• JC Wing

It Figures

Linzee sat on the couch, her legs pulled up and tucked beneath her. Her feet were bare, but they were warm as the snow fell outside the window.


Stretched out across her lap was a photo album. Colored paper, ribbons, programs and photographs covered each page, her fingertips moving gently over the things collected there, nudging the memories to kick in like an old reel to reel projector and coming to life across the cluttered surface of her brain.


She could see it, feel it, smell it … almost as if she’d been there just that morning instead of thirty-some years ago. The fresh, untouched ice lay before her as she bent to pull the guards off her blades. She breathed in and the smell of ice filled her nose and lungs. It was a comforting smell. Cold, almost metallic. Familiar.


The sun had yet to rise. The world was dark and quiet, most people still tucked into the warmth of their beds, but here the lights were bright white, like high noon on a chilly winter day. The surface of the ice was smooth, the faint lines of the Zamboni faintly etched on the top layer, the red hockey circles looking fresh and vivid against the clean white field of ice.


Linzee shouldered her scribe and stepped just inside the entrance, skating carefully along the curve of the wall. She glanced at the numbers listed along the thick, plastic rail, but she paid little attention to them. She knew where she was going. She’d been here hundreds, thousands, maybe even a million times. She knew the lay of the land and each measured rectangle or “patch” of ice.


When she’d strapped those pink and white lined PVC pleather ice skates—a Christmas gift from her grandpa—onto her feet and joined the public lessons held that January so many years ago, a quiet arena and pristine figure eights traced on clean ice was the farthest thing from her mind. She’d pictured blue-eyed, blonde-haired Lynn-Holly Johnson speeding across the shiny surface, executing perfect spins and landing jumps in the outdoor rink while Melissa Manchester’s voice hit the notes of “Through the Eyes of Love” and a brooding Robby Benson looked on. Well, truth be told, she was always pretty indifferent toward Robby Benson, and it hadn’t really mattered what music was playing in the background. At least she’d gotten the blue eyes and blonde hair part right.


At twelve, Linzee was considered a late bloomer. And, if you asked that public lessons teacher who later became her personal coach, not a particularly talented skater. At least not when it came to jumping and spinning. Her coach oftentimes treated her with poorly veiled impatience, letting her know that she’d rather be with other students, specifically the one Linzee walked home from the rink with. The girl—Linzee could picture her dark eyes and her short dark hair without any trouble, but she couldn’t remember the girl’s name … which bothered her a lot because she remembered just about everything—lived just a block away from Linzee, in a duplex on the corner. She shared the house with her dad, although he worked long hours and Linzee had seen him outside but never had the chance to meet him. The two skaters practiced together, but had, on occasion, taken to the ice during public skate times as well. The girl was happy and friendly, and Linzee remembered the way in which she’d done an impromptu dance during the cha cha cha that ended Stevie Wonder’s song, “I Just Called to Say I Love You”. She was playful and laughed much like Linzee was known to do, but she’d been talented in all the ways that Linzee herself was not. Linzee was almost certain the girl had no real understanding of how good she actually was. Their coach did, though. She knew how much more she shone than Linzee did, how much more promise she carried onto the ice with her.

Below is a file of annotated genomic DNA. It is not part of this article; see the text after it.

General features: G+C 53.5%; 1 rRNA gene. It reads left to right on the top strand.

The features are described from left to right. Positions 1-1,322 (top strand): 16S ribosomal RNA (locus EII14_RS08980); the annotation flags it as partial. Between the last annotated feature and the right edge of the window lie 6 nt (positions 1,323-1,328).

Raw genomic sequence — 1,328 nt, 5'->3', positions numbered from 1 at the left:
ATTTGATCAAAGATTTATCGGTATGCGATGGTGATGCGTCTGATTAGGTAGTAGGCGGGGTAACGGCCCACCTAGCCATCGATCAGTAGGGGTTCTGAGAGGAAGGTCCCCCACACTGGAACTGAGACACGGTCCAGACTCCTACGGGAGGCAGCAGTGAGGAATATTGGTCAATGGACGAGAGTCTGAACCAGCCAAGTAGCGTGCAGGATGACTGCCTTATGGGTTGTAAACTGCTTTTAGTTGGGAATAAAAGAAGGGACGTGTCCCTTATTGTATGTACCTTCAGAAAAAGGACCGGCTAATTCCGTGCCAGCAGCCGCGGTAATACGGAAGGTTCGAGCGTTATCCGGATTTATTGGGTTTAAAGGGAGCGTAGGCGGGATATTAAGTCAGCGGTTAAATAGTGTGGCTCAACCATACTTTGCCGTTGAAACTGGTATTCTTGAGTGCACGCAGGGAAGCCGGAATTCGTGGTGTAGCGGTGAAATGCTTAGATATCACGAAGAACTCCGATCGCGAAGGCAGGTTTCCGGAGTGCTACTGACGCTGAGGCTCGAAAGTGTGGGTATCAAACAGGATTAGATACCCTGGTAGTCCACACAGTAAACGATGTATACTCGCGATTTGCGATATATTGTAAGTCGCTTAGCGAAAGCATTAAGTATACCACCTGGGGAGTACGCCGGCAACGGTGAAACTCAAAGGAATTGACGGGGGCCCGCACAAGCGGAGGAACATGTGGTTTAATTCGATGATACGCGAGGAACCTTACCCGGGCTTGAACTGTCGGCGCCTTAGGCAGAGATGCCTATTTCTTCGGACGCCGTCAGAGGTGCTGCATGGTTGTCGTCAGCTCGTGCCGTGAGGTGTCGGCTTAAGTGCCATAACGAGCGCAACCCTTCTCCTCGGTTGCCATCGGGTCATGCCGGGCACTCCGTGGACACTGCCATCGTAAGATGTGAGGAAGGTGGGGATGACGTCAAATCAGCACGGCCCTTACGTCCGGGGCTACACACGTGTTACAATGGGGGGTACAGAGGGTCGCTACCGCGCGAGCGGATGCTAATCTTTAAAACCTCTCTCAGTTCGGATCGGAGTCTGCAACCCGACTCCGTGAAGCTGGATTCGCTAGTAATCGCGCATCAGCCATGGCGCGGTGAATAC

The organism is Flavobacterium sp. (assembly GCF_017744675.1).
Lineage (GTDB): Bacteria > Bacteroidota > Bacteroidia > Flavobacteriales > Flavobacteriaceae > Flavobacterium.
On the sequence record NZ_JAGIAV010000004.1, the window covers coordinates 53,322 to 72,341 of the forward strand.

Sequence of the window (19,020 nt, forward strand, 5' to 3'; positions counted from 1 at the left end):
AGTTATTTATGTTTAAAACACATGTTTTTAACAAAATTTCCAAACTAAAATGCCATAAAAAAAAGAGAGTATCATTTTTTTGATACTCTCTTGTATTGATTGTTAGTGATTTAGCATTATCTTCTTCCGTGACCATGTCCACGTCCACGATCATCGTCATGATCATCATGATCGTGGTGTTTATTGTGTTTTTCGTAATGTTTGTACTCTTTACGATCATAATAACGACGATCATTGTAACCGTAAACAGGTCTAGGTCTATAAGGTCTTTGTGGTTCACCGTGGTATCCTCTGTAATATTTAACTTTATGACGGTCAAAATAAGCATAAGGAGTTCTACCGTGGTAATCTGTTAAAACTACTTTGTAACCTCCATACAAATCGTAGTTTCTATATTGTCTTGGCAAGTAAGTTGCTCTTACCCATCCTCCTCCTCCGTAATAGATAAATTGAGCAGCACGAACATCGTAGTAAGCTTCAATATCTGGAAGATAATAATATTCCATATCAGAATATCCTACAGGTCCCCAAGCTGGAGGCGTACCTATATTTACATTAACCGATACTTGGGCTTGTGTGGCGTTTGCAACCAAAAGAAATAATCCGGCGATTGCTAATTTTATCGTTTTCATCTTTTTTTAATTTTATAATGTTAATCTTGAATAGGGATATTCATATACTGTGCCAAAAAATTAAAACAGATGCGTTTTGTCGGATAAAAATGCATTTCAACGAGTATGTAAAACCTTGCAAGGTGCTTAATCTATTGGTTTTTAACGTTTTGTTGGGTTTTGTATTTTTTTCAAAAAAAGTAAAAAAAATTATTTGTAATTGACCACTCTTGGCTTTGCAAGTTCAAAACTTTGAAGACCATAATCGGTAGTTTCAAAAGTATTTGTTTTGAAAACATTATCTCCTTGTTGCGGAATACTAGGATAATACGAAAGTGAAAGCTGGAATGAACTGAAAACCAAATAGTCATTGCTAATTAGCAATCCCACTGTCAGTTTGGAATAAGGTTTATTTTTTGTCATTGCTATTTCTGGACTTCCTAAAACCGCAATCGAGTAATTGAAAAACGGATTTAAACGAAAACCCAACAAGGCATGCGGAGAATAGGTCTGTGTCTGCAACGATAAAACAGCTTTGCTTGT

With seven years of tap, jazz and ballet dance tucked beneath her belt—or perhaps the waistband of her tights—the balance, the grace and the posture that was required on the ice never proved terribly challenging for Linzee. She knew how to hold her arms and hands. She knew to keep her chin up. She knew how important it was to smile. It was the athleticism perhaps … the pure strength that she lacked. Linzee liked to perform. She loved the music filling up the hollow space so many feet above her, loud and crisp and clear. She enjoyed the showmanship, the glide of ice beneath her blades, but she was a more delicate skater. She loved the fluidity of a program, the partnership of movement and notes. She was no powerhouse, but she was dedicated and had a genuine enthusiasm and willingness to practice. Even back then Linzee knew there would always be someone who skated more beautifully than she did, who expressed herself better on the ice. There would always be another skater that won all the ribbons, awards and accolades. Still, she showed up layered in tights, a skating dress, sweater and gloves at four-thirty in the morning, her hair pulled up, her bleary eyes adjusting to the brightness of the early morning arena, and she’d strap her skates on—a much more expensive and robust pair than the ones she’d started out with, made of thick leather with clean white laces—as the space filled with other skaters and the sound of blades cutting across the once smooth ice.


Linzee’s feet moved, one over the other in rhythmic crossovers as she flew around each end of the rink, her legs pulling long, strong strokes as she built up speed in the straightaways. Her hair would blow back in the breeze, and the chilly air would bring roses to her cheeks that were at first cold, then hot with the heat of her rising heart rate as she pushed herself through footwork and other composition. Her jumps rarely had the height to them that her coach wanted, and oftentimes they weren’t landed cleanly enough. Her sit spins were never close enough to the ice, her camel leg never quite high or straight enough … but her spins were pulled in tight with a single circle etched into the ice when she was done. She was no Dorothy Hamill or Oksana Baiul, but when she came off the ice, she felt like she’d given it all she had, even if the delivery had been less than perfect. And she’d been happy.